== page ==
Billions at stake in Asia as Chinese tourists go on a shopping spree
BEIJING: Millions of Chinese tourists have been packing their bags for distant and not-too distant shores for the National Day holiday, with early indicators pointing to a slump in bookings for neighbouring Taiwan and Hong Kong.
The “Golden Week” break, which starts today in one of the world’s biggest mass movements by plane, boat and train, offers a snapshot of Chinese holidaymakers and their changing tastes and habits as economic growth at home stutters. It is also a peak season for retailers outside China looking to lift their top line. Singapore is luring Chinese shoppers with discounts and promotions while South Korea is trumpeting a monthlong Korea Grand Sale.
Shinsegae Duty Free in Seoul’s Myeongdong area popular with Chinese has been making preparations since July.
“We are expecting many Chinese tourists, so we think sales will increase a lot,” said shop official Ahn Joo-yeon .
Thailand expects 220 000 Chinese visitors during the break, up about 30 percent from last year, despite a doubling in visa fees, a spate of bombings in the south of the country and fears of the spread of the Zika virus.
Thailand confirmed yesterday that Zika had caused two cases of microcephaly, a condition that results in babies being born with small heads, the first time the condition had been linked to Zika in Southeast Asia.
“So far there has been no impact (from Zika fears) on our Thailand route,” said Wang Yanfei, market and PR manager at Shanghai Spring International Travel Service.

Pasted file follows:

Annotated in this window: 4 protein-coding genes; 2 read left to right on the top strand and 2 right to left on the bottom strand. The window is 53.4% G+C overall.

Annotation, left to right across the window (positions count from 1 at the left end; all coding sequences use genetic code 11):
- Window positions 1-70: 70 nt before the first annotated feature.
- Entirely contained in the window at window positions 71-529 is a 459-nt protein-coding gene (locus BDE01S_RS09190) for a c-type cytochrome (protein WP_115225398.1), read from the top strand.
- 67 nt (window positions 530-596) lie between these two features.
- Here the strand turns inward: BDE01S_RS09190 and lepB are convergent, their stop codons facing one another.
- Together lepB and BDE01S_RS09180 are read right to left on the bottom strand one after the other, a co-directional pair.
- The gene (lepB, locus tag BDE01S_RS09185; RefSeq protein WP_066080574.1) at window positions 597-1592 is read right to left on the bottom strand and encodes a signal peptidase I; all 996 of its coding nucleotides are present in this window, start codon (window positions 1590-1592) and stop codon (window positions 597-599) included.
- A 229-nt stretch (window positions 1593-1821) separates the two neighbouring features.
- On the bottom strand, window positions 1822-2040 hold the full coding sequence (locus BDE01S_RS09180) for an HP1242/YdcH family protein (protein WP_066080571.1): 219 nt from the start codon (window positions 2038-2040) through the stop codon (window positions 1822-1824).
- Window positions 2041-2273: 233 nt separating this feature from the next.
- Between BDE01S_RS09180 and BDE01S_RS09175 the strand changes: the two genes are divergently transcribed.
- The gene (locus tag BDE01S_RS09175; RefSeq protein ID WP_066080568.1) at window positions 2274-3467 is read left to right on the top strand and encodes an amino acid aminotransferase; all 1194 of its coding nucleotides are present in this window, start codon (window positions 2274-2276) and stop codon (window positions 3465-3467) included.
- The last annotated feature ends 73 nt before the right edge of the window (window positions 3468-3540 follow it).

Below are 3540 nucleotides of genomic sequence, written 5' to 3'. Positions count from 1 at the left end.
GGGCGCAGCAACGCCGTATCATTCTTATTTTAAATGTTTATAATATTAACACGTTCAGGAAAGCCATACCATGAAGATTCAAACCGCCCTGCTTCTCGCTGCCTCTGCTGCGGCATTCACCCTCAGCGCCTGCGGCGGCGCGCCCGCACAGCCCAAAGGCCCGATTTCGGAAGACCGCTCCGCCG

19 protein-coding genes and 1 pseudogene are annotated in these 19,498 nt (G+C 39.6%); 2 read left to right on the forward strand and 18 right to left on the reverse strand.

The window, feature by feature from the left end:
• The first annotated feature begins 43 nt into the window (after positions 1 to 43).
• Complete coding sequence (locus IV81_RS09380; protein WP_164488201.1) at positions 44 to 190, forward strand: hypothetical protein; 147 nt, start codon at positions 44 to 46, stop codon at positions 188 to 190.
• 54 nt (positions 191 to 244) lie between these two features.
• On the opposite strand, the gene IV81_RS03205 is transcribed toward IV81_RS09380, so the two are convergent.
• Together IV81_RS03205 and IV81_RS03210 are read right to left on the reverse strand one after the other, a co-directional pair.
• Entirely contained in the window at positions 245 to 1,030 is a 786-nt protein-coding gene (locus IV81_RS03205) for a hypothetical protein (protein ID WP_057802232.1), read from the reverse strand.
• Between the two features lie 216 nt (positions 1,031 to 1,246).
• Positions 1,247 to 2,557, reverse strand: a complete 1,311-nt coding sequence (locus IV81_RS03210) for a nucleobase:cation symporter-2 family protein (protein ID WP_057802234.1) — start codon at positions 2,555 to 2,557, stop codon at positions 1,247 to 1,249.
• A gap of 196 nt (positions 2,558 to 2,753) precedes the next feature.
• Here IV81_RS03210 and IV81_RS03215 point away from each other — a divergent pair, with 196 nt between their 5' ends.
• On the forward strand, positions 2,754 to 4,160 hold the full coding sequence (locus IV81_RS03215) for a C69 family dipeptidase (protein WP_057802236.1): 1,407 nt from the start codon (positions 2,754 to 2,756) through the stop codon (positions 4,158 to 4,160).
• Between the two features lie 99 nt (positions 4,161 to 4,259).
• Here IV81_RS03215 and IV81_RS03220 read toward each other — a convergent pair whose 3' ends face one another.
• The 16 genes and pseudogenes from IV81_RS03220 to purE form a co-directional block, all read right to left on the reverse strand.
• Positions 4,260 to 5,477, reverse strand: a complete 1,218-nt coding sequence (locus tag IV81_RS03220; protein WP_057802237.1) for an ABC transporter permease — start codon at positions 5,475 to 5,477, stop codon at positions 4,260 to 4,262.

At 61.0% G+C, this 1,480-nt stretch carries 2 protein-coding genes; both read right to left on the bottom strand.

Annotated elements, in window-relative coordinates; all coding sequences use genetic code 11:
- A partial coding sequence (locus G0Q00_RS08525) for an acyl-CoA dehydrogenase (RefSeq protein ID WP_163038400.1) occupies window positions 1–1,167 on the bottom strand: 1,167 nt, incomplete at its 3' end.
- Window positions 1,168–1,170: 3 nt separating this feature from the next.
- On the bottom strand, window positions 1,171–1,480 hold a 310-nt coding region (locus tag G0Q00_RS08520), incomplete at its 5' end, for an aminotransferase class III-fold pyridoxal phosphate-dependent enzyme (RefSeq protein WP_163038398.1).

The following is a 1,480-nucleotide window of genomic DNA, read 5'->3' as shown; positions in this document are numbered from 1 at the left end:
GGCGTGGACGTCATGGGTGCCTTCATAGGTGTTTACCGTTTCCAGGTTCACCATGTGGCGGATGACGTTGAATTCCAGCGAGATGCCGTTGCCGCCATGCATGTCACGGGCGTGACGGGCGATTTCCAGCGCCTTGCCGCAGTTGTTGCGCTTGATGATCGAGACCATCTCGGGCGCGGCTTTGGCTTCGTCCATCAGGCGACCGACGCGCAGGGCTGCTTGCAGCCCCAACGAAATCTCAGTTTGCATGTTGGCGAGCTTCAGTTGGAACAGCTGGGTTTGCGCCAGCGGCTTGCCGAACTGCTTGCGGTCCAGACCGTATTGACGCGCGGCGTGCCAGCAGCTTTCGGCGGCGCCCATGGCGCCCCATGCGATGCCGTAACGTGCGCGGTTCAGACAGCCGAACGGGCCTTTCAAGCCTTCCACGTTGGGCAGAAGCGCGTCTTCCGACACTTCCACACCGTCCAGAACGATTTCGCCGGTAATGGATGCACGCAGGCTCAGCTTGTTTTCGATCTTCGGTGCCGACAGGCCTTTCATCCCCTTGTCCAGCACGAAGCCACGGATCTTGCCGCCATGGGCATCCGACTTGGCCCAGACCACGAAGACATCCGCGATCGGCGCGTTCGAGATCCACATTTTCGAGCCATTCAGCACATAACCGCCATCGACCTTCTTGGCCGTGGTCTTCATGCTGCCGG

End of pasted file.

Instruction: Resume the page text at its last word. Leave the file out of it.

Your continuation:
“We will give warnings and tips on our group notices. Team leaders will remind travellers of Zika and mosquito issues before the tour starts.”
Thailand’s tourism authority said it expects Chinese visitors to spend 7.8 billion baht (R3.1bn) during the October 1-9 break, up 39 percent from a year earlier.
Total tourist spending in China and by Chinese abroad is expected to surge 13.5 percent to 478 billion yuan (R985bn) during the holiday, according to China Travel Academy, a government- backed research institute.
A reduced appetite for luxury due to a slower Chinese economy and a crackdown on extravagance has also hit visits to the former British colony of Hong Kong, which has been racked by pro-democracy protests and anti-China sentiment in recent years, infuriating Beijing.
Paul Leung, chairman of the Hong Kong Inbound Travel Association, expects a 20-30 percent slide in mainland tour groups from about 300 tours a day last year.
“For tour operators, Golden Week is no longer a golden period,” said Joseph Tung, executive director of the Travel Industry Council of Hong Kong.
Due to short flight times and looser visa policies, South Korea and Japan have remained popular.
Beijing has protested against a US decision to deploy an advanced anti-missile system in South Korea, to counter missile threats from North Korea. China worries the system’s radar will be able to track its own military capabilities.
Still, all the travel groups to South Korea and Japan, with which Beijing has a rocky relationship due to a territorial row and other disputes dating back to World War II, were sold out at major agencies two months before the holiday. – Reuters